Monthly Archives: February 2009

Obama and the Grammar Police

While President Obama has long been lauded for his eloquent speech (see my post “Obama and Power of Words”), as well as his intellect and professionalism, he has also been slammed for his grammar. Obama’s most widely criticized “mistake” is doubtlessly his “misuse” of pronouns. Like so many American English speakers, myself included, Obama often […]

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Split Infinitives and the Monster of Prescriptive Grammar

Yes, the Monster of Prescriptive Grammar has reared its ugly head, and boy did it choose the occasion to do so – the inauguration of the first African-American president of the United States. For those who watched President Obama take the oath of office, I’m sure you found it awkward, ridiculous, shameful or just bizarre […]

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How to Translate in 2009 (First Part)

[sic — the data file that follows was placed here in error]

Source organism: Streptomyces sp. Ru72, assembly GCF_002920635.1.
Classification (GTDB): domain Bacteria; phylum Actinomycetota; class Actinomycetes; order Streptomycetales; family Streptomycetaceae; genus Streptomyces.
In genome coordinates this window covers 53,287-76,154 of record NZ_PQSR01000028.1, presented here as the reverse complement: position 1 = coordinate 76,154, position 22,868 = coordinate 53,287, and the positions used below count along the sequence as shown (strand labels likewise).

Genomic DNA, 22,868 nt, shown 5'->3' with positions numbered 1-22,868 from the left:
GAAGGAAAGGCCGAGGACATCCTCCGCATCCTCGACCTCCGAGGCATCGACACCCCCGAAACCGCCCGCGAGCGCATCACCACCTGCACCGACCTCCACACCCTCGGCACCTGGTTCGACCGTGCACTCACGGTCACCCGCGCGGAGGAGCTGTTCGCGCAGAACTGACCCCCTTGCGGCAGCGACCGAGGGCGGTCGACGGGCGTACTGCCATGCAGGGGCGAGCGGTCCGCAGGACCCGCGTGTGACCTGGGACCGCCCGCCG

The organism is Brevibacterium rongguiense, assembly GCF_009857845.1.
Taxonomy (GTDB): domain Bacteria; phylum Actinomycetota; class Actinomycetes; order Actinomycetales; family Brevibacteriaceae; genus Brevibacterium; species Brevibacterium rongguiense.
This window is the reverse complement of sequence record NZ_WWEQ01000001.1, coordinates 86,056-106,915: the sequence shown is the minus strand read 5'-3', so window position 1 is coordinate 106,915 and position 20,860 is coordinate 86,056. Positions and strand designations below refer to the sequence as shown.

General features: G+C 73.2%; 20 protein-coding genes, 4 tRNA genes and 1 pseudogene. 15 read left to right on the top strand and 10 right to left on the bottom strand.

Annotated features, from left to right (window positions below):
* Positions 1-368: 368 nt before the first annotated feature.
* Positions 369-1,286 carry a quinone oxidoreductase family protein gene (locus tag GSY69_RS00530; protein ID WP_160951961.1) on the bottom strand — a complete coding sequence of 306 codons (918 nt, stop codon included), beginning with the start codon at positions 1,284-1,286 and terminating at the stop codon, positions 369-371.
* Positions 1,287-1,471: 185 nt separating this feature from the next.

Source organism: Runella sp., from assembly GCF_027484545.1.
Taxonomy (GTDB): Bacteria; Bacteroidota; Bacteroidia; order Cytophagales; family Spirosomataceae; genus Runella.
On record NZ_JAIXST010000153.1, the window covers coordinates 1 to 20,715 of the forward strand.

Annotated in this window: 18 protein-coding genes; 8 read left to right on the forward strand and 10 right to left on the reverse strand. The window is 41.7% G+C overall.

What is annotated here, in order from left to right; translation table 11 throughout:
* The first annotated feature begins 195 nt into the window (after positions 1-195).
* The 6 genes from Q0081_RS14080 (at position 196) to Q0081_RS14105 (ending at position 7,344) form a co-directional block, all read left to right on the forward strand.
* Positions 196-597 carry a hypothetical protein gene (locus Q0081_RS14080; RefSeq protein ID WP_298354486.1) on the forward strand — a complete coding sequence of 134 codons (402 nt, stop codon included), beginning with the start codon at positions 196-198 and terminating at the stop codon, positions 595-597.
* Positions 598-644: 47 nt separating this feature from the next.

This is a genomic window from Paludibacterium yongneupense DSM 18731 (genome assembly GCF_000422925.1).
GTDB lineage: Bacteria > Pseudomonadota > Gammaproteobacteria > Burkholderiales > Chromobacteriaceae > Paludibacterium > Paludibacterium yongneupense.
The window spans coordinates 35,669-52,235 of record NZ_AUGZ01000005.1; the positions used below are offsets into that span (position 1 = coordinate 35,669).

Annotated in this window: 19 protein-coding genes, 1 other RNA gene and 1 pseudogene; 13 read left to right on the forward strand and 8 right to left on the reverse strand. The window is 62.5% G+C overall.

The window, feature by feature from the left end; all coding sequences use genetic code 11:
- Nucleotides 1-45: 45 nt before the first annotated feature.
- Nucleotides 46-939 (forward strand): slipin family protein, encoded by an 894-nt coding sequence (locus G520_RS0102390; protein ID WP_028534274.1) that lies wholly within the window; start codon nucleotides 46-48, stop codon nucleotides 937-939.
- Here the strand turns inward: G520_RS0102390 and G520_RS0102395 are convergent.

When we were studying in the university, the professors constantly reminded us that one must have dictionaries on his/her desk in order to translate since the research work required of translators is very important in order to validate our work. Nevertheless, today our bosses and clients don’t see a single dictionary on our desk most […]

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The importance of expert translators

After my post from last week discussing translation experts and the role they play, I was reminded by a friend about the Madeleine McCann case. For those who are not familiar with this story, Madeleine was a three-year-old girl vacationing with her family in Portugal in 2007 when she disappeared one night while her parents […]

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English-only hurts immigrants and translators

Last month, voters in the City of Nashville, Tennessee went to the voting booths to decide whether to make English the city’s official language. And, thank goodness, they voted against the proposal that would have made “Music City” the biggest U.S. city with such official language legislation. This is good news, not just for the […]

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